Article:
What there is to know

  • Changes are possible to fix Social Security Trust Funds, which should only be able to pay full benefits until the 2030s.
  • While the uncertainty may prompt many to claim retirement benefits sooner, experts say it’s often a mistake.
  • Nearly three-quarters, 74%, of people say they can’t rely on Social Security benefits for the money they’ll have in retirement, according to a new survey from Allianz Life Insurance Company of North America.

NEW YORK — Negative headlines about the future of Social Security may affect how prepared people feel when it comes to their own retirement.

Nearly three-quarters, 74%, of people say they can’t rely on Social Security benefits for the money they’ll have in retirement, according to a new survey from Allianz Life Insurance Company of North America.

The company included questions about Social Security for the first time in its quarterly market perceptions survey, in response to increased emphasis on the program in the news. The survey, which was conducted in March, included more than 1,000 respondents.

In late March, Social Security Administration administrators released a new annual report with a more imminent forecast for the program’s two trust funds, one of which pays retirement benefits and the other disability benefits. In 2034, a year earlier than expected, the program may pay out only 80% of the benefits of blended funds.

Notably, the insolvency date of the only fund used to pay pension benefits is even older: 2033, a decade away. At that time, 77% of those benefits will be payable, the trustees project.

“While the program has been a great success, steps must be taken to ensure its long-term solvency,” AARP CEO Jo Ann Jenkins wrote in an opinion piece Thursday.

And while most leaders and experts agree that action is needed, what changes might come remains unclear.

For many, this adds more uncertainty to retirement planning. Concerns about being able to count on Social Security in retirement were most prevalent among Gen Xers, at 84%; followed by Generation Y, 80%; and baby boomers, 63%, according to the Allianz survey.

In addition, the survey also revealed that the majority of respondents, 88%, say having another source of guaranteed retirement income in addition to Social Security is essential to living comfortably.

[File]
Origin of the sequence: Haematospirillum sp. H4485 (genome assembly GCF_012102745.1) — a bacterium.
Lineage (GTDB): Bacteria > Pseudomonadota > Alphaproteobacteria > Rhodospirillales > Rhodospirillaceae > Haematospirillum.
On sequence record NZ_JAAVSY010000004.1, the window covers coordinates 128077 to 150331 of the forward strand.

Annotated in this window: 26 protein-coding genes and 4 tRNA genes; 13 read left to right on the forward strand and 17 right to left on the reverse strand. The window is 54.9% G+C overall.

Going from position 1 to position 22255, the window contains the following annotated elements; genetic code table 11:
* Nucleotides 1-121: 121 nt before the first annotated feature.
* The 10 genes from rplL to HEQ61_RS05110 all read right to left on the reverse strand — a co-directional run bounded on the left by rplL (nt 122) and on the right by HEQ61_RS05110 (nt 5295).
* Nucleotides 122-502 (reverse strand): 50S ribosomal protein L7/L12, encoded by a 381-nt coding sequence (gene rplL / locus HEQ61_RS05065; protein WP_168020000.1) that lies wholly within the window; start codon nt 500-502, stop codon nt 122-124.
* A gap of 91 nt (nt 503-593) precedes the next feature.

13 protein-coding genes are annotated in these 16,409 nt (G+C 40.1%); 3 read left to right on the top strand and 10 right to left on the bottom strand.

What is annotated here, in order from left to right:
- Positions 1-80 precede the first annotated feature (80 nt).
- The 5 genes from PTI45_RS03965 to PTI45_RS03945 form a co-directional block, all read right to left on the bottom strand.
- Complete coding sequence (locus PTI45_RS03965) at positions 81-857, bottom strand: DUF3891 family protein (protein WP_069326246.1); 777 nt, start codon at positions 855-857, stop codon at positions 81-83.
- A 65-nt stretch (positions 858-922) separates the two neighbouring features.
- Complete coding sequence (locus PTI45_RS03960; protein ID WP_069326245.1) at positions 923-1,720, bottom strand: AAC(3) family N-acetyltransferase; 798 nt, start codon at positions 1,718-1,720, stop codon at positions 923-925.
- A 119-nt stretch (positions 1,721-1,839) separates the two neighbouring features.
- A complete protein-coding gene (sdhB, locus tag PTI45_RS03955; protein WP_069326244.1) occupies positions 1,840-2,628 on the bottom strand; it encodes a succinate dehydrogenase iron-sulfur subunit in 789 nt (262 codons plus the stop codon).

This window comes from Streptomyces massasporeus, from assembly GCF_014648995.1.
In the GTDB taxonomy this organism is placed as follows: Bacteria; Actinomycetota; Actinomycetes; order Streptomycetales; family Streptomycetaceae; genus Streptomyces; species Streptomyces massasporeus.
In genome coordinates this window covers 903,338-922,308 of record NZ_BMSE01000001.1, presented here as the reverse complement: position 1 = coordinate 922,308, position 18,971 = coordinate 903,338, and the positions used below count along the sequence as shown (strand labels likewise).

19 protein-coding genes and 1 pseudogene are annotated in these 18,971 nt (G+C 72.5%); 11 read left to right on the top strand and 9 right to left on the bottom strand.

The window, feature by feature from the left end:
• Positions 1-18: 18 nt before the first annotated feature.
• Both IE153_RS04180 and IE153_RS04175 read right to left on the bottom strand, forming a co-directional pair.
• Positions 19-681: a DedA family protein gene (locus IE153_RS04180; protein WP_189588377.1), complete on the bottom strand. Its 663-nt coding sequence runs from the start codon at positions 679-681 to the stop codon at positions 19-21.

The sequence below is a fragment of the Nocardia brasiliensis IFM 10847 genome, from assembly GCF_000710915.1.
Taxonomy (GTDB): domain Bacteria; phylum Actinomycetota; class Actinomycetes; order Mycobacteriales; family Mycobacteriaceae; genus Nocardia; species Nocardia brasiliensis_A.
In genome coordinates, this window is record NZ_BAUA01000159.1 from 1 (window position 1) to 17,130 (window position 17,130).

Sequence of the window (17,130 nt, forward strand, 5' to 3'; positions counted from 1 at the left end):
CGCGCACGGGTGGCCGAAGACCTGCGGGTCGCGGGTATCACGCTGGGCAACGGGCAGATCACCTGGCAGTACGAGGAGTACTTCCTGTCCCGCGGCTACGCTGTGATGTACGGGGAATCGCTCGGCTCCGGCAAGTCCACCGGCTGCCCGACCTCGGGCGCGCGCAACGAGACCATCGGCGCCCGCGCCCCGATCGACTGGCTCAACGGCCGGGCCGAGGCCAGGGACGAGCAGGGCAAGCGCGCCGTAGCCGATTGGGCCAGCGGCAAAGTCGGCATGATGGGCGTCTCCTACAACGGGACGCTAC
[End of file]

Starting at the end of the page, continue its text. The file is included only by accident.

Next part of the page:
However, not everyone is lucky enough to have other resources to rely on. Social Security is the biggest source of income for most people of retirement age, Jenkins noted. Meanwhile, for 14% of these people, it is their only source of income.

“Unfortunately, that’s one of the things that makes people make the mistake of claiming their benefits too soon,” Kelly LaVigne, vice president of consumer insights at Allianz Life, said of the outlook. from the program.

They think, “‘I’m going to get mine before it gets ruined,’ when that really doesn’t help at all,” he said.

“It’s still a big advantage to wait”

To see how a 23% reduction in benefits (based on the latest Social Security Retirement Fund projections) would affect you, experts say it’s best to turn to a calculator or similar online tool to maximize benefits.

Larry Kotlikoff, an economics professor at Boston University and creator of Maximize My Social Security, a claims management software tool, crunched the numbers and said “there’s still a big upside to expect.”

“The reduction in benefits will happen even if you take them earlier,” Kotlikoff said.

“So the benefit of taking them early is less than you might expect,” he said.

The changes were enacted in 1983 to consolidate social security. A key reform – raising the full retirement age, when recipients can get 100% of the pension benefits they’ve earned – is still being implemented today. For people born in 1960 or later, the retirement age will be 67, not 66, as it was for older cohorts.

Lawmakers can follow the same strategy again and raise the full retirement age to 70, according to Kotlikoff. In fact, some leaders in Washington are already discussing this idea.

Under the current rules, claimants can get a big boost, up to 8% a year, for waiting until full retirement age until age 70 to start receiving benefits.

In particular, for single people, who don’t have a spouse or children who might qualify for benefits based on their history, it still makes sense to wait, according to Kotlikoff.

However, for other situations (lower life expectancy, disabled children who cannot collect until you collect them, a spouse who might also collect benefits to care for them), the software will generally recommend starting at a younger age, according to Kotlikoff. .

If the retirement age is raised, it will be a reduction in benefits. However, such a change is unlikely to affect current or future retirees, Kotlikoff and LaVigne said.

Why You Shouldn’t Claim Just to Get an 8.7% COLA

There’s yet another reason why people may be tempted to claim retirement benefits sooner: an 8.7% cost-of-living adjustment, or COLA, that came into effect this year to offset the sharp inflation. This is the largest increase in about 40 years.

“If you’re 62 or older, whether you’re claiming your benefit or waiting, that (COLA) has been increased to your Social Security amount,” LaVigne said.

In other words, either way, you will benefit whether it increases the amount you receive in the future or the amount you take right now, he said.

Rather than focusing on the COLA, it’s important that potential recipients focus on making a plan so they know how to lower their tax bills and what to do if inflation rises again during their retirement years.

“If you don’t have a plan in place, how do you know what to do when the unexpected happens?” LaVigne said.

It is article It was originally published in English by Lori Konish for our sister network CNBC.com. For more on CNBC, head here.

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